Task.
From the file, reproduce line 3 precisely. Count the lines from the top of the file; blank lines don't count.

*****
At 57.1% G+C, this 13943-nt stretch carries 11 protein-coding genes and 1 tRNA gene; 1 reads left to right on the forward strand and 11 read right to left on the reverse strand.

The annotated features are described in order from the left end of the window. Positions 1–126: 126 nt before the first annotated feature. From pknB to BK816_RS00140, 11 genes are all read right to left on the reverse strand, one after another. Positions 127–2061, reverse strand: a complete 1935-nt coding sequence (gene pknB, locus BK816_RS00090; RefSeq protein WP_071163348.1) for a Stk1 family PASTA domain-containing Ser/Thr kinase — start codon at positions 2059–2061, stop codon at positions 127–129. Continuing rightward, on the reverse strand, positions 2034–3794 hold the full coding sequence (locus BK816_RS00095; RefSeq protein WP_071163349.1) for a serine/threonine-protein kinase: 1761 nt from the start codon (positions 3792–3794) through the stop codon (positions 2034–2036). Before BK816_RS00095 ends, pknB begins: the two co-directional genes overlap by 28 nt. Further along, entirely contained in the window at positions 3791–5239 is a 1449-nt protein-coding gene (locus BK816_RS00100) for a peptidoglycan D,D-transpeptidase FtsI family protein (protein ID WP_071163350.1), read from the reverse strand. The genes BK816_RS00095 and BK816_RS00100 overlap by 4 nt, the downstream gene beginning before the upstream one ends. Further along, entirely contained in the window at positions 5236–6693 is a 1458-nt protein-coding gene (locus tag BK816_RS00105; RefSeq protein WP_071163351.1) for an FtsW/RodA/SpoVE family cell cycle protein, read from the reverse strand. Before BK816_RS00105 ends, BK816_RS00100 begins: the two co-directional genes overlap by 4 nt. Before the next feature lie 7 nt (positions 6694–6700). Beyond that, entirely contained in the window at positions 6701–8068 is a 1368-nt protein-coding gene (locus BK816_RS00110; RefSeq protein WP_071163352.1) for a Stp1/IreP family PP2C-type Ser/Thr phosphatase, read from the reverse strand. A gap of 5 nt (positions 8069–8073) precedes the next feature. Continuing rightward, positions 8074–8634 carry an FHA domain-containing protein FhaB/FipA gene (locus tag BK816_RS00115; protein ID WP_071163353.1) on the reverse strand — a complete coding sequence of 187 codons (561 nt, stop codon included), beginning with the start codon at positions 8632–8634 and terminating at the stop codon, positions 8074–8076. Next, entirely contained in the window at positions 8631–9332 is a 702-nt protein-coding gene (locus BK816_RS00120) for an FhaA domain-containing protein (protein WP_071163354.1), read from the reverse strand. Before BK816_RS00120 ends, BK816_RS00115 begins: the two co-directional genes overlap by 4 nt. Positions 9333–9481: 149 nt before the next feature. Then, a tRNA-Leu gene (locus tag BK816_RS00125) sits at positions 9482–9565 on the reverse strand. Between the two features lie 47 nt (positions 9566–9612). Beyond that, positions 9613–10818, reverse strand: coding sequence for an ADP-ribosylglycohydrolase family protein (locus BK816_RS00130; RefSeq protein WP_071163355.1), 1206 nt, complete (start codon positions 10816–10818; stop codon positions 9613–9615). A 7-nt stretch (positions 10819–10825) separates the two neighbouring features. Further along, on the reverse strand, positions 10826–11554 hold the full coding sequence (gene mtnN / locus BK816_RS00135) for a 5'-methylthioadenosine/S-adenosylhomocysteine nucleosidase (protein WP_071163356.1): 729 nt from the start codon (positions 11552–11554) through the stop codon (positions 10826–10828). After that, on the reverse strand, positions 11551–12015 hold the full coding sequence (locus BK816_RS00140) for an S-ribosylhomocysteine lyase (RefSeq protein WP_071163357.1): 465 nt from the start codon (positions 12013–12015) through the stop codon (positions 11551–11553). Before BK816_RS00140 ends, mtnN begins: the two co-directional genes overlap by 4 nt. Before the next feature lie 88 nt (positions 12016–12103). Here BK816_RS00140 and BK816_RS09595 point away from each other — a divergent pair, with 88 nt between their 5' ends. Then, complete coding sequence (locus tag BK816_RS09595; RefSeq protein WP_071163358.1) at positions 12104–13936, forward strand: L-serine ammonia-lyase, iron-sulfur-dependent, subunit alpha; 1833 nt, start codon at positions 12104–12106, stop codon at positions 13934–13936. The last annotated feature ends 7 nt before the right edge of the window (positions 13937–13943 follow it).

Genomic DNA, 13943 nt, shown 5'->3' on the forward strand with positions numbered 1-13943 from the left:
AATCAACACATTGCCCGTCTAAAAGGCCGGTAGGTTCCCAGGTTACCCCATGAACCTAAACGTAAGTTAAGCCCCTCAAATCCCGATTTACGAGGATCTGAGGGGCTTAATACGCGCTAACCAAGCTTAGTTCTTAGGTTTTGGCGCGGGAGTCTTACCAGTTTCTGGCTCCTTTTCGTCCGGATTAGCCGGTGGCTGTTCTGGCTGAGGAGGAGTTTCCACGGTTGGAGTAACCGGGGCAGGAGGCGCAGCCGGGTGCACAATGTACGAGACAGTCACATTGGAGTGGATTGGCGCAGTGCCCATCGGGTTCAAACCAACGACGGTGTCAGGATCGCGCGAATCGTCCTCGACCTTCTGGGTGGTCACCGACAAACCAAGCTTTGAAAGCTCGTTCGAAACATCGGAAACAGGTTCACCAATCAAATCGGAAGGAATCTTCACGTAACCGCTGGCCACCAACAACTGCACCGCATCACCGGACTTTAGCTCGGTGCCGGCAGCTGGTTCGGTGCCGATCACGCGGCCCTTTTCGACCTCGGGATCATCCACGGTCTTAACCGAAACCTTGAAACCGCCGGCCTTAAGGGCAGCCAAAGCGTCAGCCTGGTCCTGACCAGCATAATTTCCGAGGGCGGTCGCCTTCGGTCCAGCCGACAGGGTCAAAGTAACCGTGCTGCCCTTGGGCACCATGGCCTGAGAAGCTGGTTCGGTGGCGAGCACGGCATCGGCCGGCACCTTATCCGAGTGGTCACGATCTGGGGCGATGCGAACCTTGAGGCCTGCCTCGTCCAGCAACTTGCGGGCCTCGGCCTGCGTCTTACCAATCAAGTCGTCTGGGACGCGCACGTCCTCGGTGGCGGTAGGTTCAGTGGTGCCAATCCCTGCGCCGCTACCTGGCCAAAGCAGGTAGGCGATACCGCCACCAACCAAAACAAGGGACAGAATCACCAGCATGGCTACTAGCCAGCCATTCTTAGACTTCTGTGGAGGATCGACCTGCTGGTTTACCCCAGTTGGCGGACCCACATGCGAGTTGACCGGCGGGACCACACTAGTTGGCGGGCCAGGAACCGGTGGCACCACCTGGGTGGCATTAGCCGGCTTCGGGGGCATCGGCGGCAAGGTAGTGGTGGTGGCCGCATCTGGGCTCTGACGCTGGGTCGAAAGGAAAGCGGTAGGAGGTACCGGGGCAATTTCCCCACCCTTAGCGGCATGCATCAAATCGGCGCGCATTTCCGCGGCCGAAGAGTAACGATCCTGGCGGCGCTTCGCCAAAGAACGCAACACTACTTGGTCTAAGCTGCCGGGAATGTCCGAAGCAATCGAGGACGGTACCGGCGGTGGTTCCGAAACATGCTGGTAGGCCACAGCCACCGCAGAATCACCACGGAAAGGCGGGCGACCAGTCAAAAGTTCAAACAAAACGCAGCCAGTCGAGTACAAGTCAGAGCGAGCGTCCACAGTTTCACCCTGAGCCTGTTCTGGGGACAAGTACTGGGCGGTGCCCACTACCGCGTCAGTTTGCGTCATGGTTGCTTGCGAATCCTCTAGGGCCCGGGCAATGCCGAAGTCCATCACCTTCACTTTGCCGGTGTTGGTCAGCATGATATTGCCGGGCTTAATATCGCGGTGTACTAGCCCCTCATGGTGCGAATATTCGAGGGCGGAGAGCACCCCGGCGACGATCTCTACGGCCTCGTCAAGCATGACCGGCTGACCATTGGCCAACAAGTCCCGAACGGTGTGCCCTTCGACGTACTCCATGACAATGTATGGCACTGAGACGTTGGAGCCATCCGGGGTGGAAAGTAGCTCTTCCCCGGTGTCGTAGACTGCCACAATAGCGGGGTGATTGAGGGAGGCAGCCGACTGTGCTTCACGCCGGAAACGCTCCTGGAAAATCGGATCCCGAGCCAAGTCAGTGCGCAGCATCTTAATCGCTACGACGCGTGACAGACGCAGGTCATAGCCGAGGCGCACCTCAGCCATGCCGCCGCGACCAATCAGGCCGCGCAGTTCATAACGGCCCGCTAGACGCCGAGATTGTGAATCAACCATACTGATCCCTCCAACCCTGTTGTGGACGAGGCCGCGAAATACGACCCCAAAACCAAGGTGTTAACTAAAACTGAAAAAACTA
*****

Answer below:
Genomic DNA, 13943 nt, shown 5'->3' on the forward strand with positions numbered 1-13943 from the left: